Recently I was able to catch William C. Taylor, co-founder of Fast Company magazine on G5Leadership. If you have an interest in leadership studies this is a good site for you to follow. It's business focused, but I met a ton of clergy there when I listened in on Taylor's presentation. At any rate, I picked up a copy of his new book, Practically Radical: Not-So-Crazy Ways to Transform Your Company, Shake Up Your Industry, and Challenge Yourself. It's a lot of title, but it works.
Like many of these books, it's a string of ideas and epiphanies that illuminate one central point. That point in this case is: Take your business hierarchy/structure/culture and explode it. Open every door, window, and vent you have. Connect. Collaborate. Celebrate.
It's a fun book to read. Quick. It's designed for you to read any of the three sections in any particular order. I started at the end of the book with "Challenging Yourself." The section was example after example of leaders who had stopped trying to be the resident expert or ego (See: Steve Jobs, Apple) and who opened their corporations to the world...and how this works really well! It's community organizing writ corporate. It's grass roots. It's collectivist. It is, in a word, fun. (See: Tony Hsieh, Zappos)
This is where the word "celebrate" I offer in my version of the thesis above comes in. Taylor is having fun. The people he interviews are having fun. The companies that are willing to change, open themselves up etc are having fun. They are doing what inspires them, where communities are built, where people are put first, and where creativity is honored.
My favorite example of an organization that corporations (I read: churches.) can emulate is the Orpheus Chamber Orchestra. They do what they do and they do it supremely well...and all without a conductor. There is no one leader. They take turns. They collaborate. The process is sometimes slower, but the product is incredible and draws their audiences in.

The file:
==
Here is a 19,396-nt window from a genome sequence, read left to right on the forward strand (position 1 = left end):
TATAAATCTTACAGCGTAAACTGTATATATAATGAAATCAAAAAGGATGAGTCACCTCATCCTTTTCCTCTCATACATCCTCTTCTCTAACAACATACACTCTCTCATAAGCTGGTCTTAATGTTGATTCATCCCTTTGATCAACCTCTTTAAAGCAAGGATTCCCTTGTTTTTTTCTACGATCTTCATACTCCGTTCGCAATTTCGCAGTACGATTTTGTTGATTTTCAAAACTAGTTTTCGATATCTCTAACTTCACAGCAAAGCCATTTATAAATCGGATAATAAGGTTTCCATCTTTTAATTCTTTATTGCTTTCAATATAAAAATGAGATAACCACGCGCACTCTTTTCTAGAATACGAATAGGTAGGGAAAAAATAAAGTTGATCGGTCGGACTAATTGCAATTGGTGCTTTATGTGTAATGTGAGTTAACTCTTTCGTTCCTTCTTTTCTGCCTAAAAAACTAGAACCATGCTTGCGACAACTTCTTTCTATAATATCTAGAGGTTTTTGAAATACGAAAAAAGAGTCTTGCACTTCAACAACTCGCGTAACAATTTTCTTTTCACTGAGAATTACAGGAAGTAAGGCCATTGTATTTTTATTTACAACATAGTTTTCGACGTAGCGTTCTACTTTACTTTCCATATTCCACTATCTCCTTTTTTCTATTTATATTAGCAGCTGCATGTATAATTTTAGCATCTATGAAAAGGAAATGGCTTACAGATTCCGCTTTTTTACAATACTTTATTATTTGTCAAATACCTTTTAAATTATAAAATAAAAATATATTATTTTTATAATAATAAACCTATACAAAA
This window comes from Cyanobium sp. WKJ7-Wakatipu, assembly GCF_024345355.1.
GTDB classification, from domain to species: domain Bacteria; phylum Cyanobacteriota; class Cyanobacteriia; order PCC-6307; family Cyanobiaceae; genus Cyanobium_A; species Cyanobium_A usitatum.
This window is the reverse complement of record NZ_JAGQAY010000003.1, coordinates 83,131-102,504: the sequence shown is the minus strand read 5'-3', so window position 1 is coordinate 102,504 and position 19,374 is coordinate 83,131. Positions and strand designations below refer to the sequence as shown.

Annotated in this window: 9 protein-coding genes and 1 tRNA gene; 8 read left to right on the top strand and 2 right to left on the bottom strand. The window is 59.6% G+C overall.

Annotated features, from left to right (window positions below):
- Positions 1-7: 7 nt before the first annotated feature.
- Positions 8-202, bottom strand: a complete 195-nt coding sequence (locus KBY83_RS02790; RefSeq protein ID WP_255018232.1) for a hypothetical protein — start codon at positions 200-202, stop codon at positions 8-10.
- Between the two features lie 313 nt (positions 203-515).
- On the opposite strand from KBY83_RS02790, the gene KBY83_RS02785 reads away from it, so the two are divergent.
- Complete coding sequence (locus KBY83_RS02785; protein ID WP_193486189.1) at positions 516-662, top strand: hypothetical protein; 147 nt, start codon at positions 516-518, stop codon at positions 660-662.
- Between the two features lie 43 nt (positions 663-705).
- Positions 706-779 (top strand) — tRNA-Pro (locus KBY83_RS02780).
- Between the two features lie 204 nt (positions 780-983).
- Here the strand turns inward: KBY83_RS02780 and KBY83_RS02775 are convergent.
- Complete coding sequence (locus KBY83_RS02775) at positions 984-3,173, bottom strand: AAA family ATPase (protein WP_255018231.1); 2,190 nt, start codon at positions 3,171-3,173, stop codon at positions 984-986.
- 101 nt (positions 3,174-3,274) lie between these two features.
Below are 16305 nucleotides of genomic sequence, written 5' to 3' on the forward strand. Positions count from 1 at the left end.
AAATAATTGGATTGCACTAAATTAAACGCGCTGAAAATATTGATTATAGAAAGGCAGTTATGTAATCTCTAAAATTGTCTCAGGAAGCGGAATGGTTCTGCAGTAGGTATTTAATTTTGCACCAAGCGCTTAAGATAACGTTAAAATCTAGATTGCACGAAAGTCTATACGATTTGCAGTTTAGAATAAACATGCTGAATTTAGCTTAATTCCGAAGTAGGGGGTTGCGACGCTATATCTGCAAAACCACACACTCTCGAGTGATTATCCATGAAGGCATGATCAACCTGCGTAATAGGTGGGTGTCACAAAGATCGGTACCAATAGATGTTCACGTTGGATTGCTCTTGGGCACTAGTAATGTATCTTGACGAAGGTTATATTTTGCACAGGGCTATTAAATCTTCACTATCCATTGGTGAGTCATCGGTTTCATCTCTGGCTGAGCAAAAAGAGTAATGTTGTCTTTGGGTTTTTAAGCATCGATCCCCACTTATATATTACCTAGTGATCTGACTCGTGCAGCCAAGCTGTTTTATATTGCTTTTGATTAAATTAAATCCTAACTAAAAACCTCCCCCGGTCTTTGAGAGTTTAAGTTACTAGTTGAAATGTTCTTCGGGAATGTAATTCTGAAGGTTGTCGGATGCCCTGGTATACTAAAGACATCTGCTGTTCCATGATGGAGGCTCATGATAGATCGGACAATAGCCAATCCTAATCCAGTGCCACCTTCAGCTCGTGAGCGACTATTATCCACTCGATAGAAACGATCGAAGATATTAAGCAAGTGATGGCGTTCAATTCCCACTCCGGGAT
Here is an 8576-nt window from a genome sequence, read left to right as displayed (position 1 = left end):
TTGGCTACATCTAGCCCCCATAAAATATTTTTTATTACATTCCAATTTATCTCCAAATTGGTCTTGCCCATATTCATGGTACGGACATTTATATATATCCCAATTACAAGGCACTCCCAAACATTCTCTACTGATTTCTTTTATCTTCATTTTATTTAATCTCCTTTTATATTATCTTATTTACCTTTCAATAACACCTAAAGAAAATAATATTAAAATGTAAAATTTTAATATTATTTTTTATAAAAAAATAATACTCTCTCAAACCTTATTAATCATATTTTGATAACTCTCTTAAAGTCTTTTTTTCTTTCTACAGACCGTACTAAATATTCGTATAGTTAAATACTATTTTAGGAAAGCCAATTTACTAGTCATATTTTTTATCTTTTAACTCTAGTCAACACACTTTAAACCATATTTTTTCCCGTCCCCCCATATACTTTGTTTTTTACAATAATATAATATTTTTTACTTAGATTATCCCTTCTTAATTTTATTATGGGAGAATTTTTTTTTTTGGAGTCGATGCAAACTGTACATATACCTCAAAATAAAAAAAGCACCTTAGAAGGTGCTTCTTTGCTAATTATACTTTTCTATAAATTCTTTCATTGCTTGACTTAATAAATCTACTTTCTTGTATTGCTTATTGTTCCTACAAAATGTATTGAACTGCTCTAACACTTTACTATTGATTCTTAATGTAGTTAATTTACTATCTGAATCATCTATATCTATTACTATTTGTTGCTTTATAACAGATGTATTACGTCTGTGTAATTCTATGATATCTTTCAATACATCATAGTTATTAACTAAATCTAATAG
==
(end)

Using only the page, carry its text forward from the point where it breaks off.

I guess I don't really have to say it, but I loved how Taylor described these companies. They all seemed like places where I would want to work if I didn't already like my line of work.
The key to his Radical Practicality (or is it Practical Radicality?), is for the leadership to let go, to share as much as possible, to share the resources, the credit, the inspiration, the genius, etc. Companies make smarter decisions when genius is pooled together.
I think this could be a really helpful book for pastors. It assumes a constantly changing environment, myriad "competitors" offering something similar, and a global shift in how people relate to one another and the products they use. This is Emergent Business 101. Emergence is everywhere, people. How do you involve leadership and others in your congregation directly in visioning and creating ministries for your church? How can you expand the pool of people who offer your church feedback, ideas, and even solutions to your problems beyond the membership of the congregation? What kind of leader would you have to be to do this? And how could this simply make you a better church?
Check this book out of the library or borrow it from someone you know...or buy it. You'll read it in an afternoon, but you'll find yourself coming back again and again. Good stuff.